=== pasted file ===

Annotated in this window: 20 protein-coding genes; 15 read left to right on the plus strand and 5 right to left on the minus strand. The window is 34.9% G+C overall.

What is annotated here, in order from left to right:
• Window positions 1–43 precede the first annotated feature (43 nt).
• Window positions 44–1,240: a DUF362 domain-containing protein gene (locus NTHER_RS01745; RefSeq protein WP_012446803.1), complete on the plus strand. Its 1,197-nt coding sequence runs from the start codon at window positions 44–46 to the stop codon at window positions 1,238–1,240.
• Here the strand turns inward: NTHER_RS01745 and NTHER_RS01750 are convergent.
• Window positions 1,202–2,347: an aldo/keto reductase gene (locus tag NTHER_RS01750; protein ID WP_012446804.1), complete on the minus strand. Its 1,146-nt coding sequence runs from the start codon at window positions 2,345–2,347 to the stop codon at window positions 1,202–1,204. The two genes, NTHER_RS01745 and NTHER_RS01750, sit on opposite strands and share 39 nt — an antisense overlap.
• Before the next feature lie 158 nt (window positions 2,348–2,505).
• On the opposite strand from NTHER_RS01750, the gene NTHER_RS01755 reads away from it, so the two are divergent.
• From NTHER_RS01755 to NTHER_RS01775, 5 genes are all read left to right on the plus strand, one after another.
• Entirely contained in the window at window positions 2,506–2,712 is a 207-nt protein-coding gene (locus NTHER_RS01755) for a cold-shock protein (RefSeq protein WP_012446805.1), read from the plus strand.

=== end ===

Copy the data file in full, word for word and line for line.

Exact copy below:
Annotated in this window: 20 protein-coding genes; 15 read left to right on the plus strand and 5 right to left on the minus strand. The window is 34.9% G+C overall.

What is annotated here, in order from left to right:
• Window positions 1–43 precede the first annotated feature (43 nt).
• Window positions 44–1,240: a DUF362 domain-containing protein gene (locus NTHER_RS01745; RefSeq protein WP_012446803.1), complete on the plus strand. Its 1,197-nt coding sequence runs from the start codon at window positions 44–46 to the stop codon at window positions 1,238–1,240.
• Here the strand turns inward: NTHER_RS01745 and NTHER_RS01750 are convergent.
• Window positions 1,202–2,347: an aldo/keto reductase gene (locus tag NTHER_RS01750; protein ID WP_012446804.1), complete on the minus strand. Its 1,146-nt coding sequence runs from the start codon at window positions 2,345–2,347 to the stop codon at window positions 1,202–1,204. The two genes, NTHER_RS01745 and NTHER_RS01750, sit on opposite strands and share 39 nt — an antisense overlap.
• Before the next feature lie 158 nt (window positions 2,348–2,505).
• On the opposite strand from NTHER_RS01750, the gene NTHER_RS01755 reads away from it, so the two are divergent.
• From NTHER_RS01755 to NTHER_RS01775, 5 genes are all read left to right on the plus strand, one after another.
• Entirely contained in the window at window positions 2,506–2,712 is a 207-nt protein-coding gene (locus NTHER_RS01755) for a cold-shock protein (RefSeq protein WP_012446805.1), read from the plus strand.